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by Daniel Clay Marsh and Stephen R. Marsh
The split between Deontology and Teleology in terms of ethics and communication is not the usual forum for Mediators to dwell on, but maybe it should be. The Deontologist believes that there are basic things that are right or wrong by their nature and that actions themselves have moral importance. (E.g. that lying is a wrong act). The Teologist views actions only by their outcome or result. Lying, for example, is good to a Teologist if it produces the desired outcome and bad if it does not.
In the essay "What is Mediation" there is a discussion of mediation from a functional standpoint. Mediation is the resolution of school yard conflicts or mediation is what high level diplomats do and so forth. To simply look on mediation from an external, functional standpoint, is in large terms, to miss what mediation does for the participants and how they view the process. If we are simply determinist creatures of the behavioral model, the external view may be sufficient. However, if we are free willed and pursuing our own personal agendas, looking at mediation from a philosophical view point -- defining mediation by what it is understood to be, by the participants, rather than by how it functions may be both enlightening and necessary to successful conflict resolution.
This essay discusses several definitions of what mediation including social utilitarianism, essential needs, resolution natural law and the Deontological/teleological split.
There are several different schools of utilitarianism, and for that matter, for each of the following brief clarifications there are several schools. For the purpose of illustration and as an entreaty to further study, we will simply combine salient points to present food for thought -- not as the attempted introduction of a new school.. Mediation is utilitarian because it allows parties to seek their own economic self-interest without constraints.
From this view, the goal of mediation is economic self-interest (usually defined in obtaining the best dollar value for a case) in a free market without constraints. The limits to this philosophy are fairly obvious beginning with the fact that often mediation is over issues other than money.
On the other hand, if the definition shifts just a little, to social utility, where value is defined as whatever the parties want (for one to make money, another pride, a third to resolve this quickly so that a good nap is in order), mediation is a process that improves society by facilitating a free market exchange between parties.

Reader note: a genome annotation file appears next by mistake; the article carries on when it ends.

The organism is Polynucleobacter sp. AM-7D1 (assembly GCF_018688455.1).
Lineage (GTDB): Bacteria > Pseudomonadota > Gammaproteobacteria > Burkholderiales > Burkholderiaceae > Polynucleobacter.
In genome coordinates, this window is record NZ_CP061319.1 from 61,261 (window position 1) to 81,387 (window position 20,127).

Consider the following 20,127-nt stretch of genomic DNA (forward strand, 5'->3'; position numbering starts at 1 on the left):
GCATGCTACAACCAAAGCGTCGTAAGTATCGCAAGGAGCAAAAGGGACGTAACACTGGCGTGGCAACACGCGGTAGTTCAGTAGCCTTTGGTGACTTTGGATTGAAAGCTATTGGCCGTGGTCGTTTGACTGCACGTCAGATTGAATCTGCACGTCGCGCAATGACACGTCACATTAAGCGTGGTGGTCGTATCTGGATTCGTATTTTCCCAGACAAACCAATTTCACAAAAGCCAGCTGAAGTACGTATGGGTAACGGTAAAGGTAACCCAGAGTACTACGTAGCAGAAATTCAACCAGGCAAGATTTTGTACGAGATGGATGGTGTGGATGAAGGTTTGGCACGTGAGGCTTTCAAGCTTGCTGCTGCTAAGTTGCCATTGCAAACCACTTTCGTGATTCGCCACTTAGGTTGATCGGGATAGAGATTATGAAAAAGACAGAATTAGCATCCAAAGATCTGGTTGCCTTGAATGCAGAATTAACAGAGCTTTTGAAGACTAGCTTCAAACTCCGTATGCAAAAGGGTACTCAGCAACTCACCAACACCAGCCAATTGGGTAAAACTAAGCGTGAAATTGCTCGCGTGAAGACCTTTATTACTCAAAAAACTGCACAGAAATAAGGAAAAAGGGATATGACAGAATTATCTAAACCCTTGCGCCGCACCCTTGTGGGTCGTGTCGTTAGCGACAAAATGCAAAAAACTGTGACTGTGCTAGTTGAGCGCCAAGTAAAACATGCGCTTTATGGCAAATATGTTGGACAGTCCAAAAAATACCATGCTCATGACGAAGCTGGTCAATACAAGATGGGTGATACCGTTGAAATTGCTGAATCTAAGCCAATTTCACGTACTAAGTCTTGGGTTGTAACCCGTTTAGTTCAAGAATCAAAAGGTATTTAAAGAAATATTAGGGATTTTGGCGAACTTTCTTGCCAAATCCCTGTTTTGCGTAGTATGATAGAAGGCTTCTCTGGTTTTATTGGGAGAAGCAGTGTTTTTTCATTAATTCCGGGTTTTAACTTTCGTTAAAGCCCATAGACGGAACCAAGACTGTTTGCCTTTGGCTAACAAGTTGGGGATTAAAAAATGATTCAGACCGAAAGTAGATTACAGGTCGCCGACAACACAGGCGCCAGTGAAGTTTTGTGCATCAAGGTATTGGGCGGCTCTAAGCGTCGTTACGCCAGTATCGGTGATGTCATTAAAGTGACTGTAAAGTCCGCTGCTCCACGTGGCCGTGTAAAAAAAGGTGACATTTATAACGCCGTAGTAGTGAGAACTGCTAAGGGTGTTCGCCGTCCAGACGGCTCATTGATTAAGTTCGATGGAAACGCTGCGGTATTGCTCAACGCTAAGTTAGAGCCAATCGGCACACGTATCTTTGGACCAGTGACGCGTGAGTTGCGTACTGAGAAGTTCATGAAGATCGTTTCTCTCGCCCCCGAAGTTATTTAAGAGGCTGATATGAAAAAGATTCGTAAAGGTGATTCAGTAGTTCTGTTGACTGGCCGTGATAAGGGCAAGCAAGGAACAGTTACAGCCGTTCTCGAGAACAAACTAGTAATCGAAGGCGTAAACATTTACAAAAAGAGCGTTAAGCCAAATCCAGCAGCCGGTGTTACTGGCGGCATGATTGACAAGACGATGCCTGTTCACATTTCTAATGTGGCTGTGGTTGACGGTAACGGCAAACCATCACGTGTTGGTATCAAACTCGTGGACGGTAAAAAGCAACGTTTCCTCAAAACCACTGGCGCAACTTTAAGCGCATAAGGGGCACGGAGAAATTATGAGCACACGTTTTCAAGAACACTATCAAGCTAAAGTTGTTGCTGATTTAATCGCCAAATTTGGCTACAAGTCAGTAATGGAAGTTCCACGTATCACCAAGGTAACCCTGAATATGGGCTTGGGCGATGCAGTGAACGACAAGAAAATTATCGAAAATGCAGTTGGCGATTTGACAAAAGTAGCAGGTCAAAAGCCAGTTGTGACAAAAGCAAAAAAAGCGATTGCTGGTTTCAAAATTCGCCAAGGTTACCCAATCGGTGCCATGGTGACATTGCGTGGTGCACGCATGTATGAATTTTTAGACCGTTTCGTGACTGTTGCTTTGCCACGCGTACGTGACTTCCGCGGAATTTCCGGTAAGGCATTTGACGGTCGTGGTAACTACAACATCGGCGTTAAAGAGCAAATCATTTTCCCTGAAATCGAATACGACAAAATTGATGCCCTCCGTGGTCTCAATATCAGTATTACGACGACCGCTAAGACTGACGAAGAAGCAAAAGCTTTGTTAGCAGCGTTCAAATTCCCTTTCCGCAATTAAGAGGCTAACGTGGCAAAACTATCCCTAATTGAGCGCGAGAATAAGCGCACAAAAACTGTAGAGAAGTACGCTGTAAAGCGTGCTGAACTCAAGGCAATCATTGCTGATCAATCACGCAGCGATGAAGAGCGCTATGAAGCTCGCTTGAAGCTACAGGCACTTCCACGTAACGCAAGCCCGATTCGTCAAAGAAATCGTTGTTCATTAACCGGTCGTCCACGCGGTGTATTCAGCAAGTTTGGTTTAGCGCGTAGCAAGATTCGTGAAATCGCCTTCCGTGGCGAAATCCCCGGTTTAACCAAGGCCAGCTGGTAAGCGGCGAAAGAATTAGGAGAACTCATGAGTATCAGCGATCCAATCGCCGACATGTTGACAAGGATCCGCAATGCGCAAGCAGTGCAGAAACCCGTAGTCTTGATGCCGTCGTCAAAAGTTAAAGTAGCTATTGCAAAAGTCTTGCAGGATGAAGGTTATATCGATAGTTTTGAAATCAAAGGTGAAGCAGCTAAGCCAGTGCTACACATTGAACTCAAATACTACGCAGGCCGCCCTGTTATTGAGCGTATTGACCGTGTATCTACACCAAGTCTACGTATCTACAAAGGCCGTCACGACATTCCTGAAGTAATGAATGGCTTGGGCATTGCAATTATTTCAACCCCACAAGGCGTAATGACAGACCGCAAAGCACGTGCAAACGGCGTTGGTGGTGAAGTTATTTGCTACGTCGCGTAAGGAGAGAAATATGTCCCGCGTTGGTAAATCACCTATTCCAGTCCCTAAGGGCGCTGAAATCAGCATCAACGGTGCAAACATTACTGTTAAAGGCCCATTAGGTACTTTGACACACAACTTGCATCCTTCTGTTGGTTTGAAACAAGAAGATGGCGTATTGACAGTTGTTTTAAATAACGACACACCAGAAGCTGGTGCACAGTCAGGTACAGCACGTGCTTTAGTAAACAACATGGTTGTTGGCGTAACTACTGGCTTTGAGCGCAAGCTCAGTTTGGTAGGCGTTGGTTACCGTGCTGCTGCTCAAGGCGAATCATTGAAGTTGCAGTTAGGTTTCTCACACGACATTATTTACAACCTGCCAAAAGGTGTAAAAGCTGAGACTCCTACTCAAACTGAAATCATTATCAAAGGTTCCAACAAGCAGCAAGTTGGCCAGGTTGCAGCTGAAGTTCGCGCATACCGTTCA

This philosophy implies that the mediator wants what is the greatest good for the free market and society, is basically neutral to the parties, and places a strong focus on allowing the parties to seek their own good (with some help in understanding or realizing what the outcome of their own unencumbered desires would be, and some social balance on other's good).
Utilitarian theory blends into essential needs theory as a natural development of social utility. In essential needs theory mediation helps parties seek and accommodate their essential needs, whether the need be for freedom, shelter, peace, dignity or fair compensation. Essential needs theory focuses on the emotional and non-financial elements that drive many conflicts and is especially well suited for community mediation efforts. This is where the emphasis is first on meeting each parties essential needs and then recognizing the benefits that can be made above the essentials. Maslo and his ascending needs provide a base line for comparing where each party is and where each wishes to end.
Resolution theory is a special branch of Essential Needs. In resolution theory, the focus of all mediation is on dispute resolution with the premise that violence and conflict need to be avoided or resolved. While rather ill suited to the mediation of a personal injury claim, it works extremely well in mediating partnership disputes. This kind of resolution is ideal for internal problems where the goal is smooth operation, not justice. Resolution based mediation is essentially what military law and cooperative internal policy runs on. Not what is just, but what can be done to resolve this problem and keep the operation moving forward toward its basic goal, be it deterrence, global domination or meeting a product deadline.